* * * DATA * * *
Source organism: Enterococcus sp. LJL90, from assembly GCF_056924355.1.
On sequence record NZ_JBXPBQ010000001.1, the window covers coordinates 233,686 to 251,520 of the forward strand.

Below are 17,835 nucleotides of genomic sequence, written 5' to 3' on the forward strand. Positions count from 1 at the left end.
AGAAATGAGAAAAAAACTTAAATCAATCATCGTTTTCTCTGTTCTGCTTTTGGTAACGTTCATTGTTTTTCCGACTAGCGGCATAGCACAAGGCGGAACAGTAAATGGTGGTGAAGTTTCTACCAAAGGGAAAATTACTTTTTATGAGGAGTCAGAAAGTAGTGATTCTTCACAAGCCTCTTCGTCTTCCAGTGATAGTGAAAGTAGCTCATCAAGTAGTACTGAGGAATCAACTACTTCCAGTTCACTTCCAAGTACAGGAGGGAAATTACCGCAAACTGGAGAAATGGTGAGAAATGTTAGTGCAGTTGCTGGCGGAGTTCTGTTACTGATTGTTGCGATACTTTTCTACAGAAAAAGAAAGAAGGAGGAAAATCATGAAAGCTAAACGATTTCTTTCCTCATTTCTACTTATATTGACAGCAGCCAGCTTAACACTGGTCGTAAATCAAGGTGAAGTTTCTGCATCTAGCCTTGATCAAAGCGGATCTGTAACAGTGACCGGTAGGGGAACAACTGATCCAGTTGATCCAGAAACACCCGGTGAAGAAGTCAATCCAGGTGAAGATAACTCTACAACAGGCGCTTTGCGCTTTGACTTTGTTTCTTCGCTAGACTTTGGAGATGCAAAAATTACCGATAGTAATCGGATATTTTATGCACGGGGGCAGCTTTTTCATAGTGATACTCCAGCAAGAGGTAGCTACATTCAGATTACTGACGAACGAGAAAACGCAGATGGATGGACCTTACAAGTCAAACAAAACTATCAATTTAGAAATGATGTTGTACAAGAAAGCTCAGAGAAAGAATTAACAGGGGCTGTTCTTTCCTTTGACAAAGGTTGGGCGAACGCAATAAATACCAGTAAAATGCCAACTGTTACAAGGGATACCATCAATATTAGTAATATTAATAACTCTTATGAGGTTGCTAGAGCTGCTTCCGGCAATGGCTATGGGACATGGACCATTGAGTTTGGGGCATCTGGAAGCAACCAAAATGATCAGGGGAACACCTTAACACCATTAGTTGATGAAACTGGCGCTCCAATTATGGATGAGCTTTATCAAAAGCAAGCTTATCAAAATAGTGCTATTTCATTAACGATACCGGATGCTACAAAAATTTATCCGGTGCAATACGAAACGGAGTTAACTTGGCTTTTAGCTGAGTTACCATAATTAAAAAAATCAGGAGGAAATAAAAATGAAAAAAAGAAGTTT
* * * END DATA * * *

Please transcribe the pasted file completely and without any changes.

Source organism: Enterococcus sp. LJL90, from assembly GCF_056924355.1.
On sequence record NZ_JBXPBQ010000001.1, the window covers coordinates 233,686 to 251,520 of the forward strand.

Below are 17,835 nucleotides of genomic sequence, written 5' to 3' on the forward strand. Positions count from 1 at the left end.
AGAAATGAGAAAAAAACTTAAATCAATCATCGTTTTCTCTGTTCTGCTTTTGGTAACGTTCATTGTTTTTCCGACTAGCGGCATAGCACAAGGCGGAACAGTAAATGGTGGTGAAGTTTCTACCAAAGGGAAAATTACTTTTTATGAGGAGTCAGAAAGTAGTGATTCTTCACAAGCCTCTTCGTCTTCCAGTGATAGTGAAAGTAGCTCATCAAGTAGTACTGAGGAATCAACTACTTCCAGTTCACTTCCAAGTACAGGAGGGAAATTACCGCAAACTGGAGAAATGGTGAGAAATGTTAGTGCAGTTGCTGGCGGAGTTCTGTTACTGATTGTTGCGATACTTTTCTACAGAAAAAGAAAGAAGGAGGAAAATCATGAAAGCTAAACGATTTCTTTCCTCATTTCTACTTATATTGACAGCAGCCAGCTTAACACTGGTCGTAAATCAAGGTGAAGTTTCTGCATCTAGCCTTGATCAAAGCGGATCTGTAACAGTGACCGGTAGGGGAACAACTGATCCAGTTGATCCAGAAACACCCGGTGAAGAAGTCAATCCAGGTGAAGATAACTCTACAACAGGCGCTTTGCGCTTTGACTTTGTTTCTTCGCTAGACTTTGGAGATGCAAAAATTACCGATAGTAATCGGATATTTTATGCACGGGGGCAGCTTTTTCATAGTGATACTCCAGCAAGAGGTAGCTACATTCAGATTACTGACGAACGAGAAAACGCAGATGGATGGACCTTACAAGTCAAACAAAACTATCAATTTAGAAATGATGTTGTACAAGAAAGCTCAGAGAAAGAATTAACAGGGGCTGTTCTTTCCTTTGACAAAGGTTGGGCGAACGCAATAAATACCAGTAAAATGCCAACTGTTACAAGGGATACCATCAATATTAGTAATATTAATAACTCTTATGAGGTTGCTAGAGCTGCTTCCGGCAATGGCTATGGGACATGGACCATTGAGTTTGGGGCATCTGGAAGCAACCAAAATGATCAGGGGAACACCTTAACACCATTAGTTGATGAAACTGGCGCTCCAATTATGGATGAGCTTTATCAAAAGCAAGCTTATCAAAATAGTGCTATTTCATTAACGATACCGGATGCTACAAAAATTTATCCGGTGCAATACGAAACGGAGTTAACTTGGCTTTTAGCTGAGTTACCATAATTAAAAAAATCAGGAGGAAATAAAAATGAAAAAAAGAAGTTT